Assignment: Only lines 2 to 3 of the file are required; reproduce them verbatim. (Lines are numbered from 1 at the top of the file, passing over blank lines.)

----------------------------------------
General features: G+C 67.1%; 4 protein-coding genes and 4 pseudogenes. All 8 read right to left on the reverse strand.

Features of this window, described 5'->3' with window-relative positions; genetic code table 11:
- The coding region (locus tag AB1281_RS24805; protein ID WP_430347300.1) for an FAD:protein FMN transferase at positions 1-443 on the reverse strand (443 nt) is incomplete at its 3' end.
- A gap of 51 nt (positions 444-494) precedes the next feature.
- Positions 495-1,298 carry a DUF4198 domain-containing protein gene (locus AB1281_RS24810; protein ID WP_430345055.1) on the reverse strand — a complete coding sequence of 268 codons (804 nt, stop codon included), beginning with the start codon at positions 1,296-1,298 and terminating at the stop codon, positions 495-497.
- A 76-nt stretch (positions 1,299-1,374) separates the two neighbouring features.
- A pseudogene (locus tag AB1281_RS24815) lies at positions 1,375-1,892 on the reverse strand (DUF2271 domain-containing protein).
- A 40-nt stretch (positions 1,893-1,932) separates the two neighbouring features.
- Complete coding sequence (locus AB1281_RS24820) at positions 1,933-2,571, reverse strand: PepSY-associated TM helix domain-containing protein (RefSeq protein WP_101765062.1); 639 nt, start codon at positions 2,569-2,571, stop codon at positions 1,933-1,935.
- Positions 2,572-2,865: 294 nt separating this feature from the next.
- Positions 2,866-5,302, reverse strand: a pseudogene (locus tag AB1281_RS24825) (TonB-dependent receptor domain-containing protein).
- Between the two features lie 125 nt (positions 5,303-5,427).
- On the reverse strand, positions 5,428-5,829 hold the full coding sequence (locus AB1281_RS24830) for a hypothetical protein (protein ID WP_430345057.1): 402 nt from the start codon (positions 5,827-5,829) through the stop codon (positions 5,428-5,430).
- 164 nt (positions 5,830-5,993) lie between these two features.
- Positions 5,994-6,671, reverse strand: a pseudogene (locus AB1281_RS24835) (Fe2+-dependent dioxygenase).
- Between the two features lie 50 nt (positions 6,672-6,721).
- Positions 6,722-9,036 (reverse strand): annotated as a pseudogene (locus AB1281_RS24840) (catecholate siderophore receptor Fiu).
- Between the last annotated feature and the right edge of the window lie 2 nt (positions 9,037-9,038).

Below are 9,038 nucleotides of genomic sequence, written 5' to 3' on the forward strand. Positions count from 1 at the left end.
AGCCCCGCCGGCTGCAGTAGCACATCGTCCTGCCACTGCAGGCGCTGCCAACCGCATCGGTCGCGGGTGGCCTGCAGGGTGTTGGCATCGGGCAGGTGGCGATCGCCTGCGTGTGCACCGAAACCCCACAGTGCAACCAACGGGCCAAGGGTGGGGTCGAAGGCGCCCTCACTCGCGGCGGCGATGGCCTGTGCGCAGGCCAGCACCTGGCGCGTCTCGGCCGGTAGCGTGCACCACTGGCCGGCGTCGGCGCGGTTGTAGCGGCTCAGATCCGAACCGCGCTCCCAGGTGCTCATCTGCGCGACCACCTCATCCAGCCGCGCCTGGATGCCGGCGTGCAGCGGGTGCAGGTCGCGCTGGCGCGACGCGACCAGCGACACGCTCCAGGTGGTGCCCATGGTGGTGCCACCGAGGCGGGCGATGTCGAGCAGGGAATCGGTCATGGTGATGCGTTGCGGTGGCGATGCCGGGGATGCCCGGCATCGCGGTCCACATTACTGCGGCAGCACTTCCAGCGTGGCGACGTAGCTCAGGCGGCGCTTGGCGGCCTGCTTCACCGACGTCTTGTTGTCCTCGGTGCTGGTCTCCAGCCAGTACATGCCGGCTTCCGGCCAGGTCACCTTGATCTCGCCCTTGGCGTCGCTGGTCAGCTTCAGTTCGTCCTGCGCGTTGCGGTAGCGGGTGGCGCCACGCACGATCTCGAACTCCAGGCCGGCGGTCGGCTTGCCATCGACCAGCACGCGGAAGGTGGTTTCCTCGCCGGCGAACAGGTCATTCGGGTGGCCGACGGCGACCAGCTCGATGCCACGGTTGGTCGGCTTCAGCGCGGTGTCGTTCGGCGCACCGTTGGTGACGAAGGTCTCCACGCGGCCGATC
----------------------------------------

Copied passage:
Features of this window, described 5'->3' with window-relative positions; genetic code table 11:
- The coding region (locus tag AB1281_RS24805; protein ID WP_430347300.1) for an FAD:protein FMN transferase at positions 1-443 on the reverse strand (443 nt) is incomplete at its 3' end.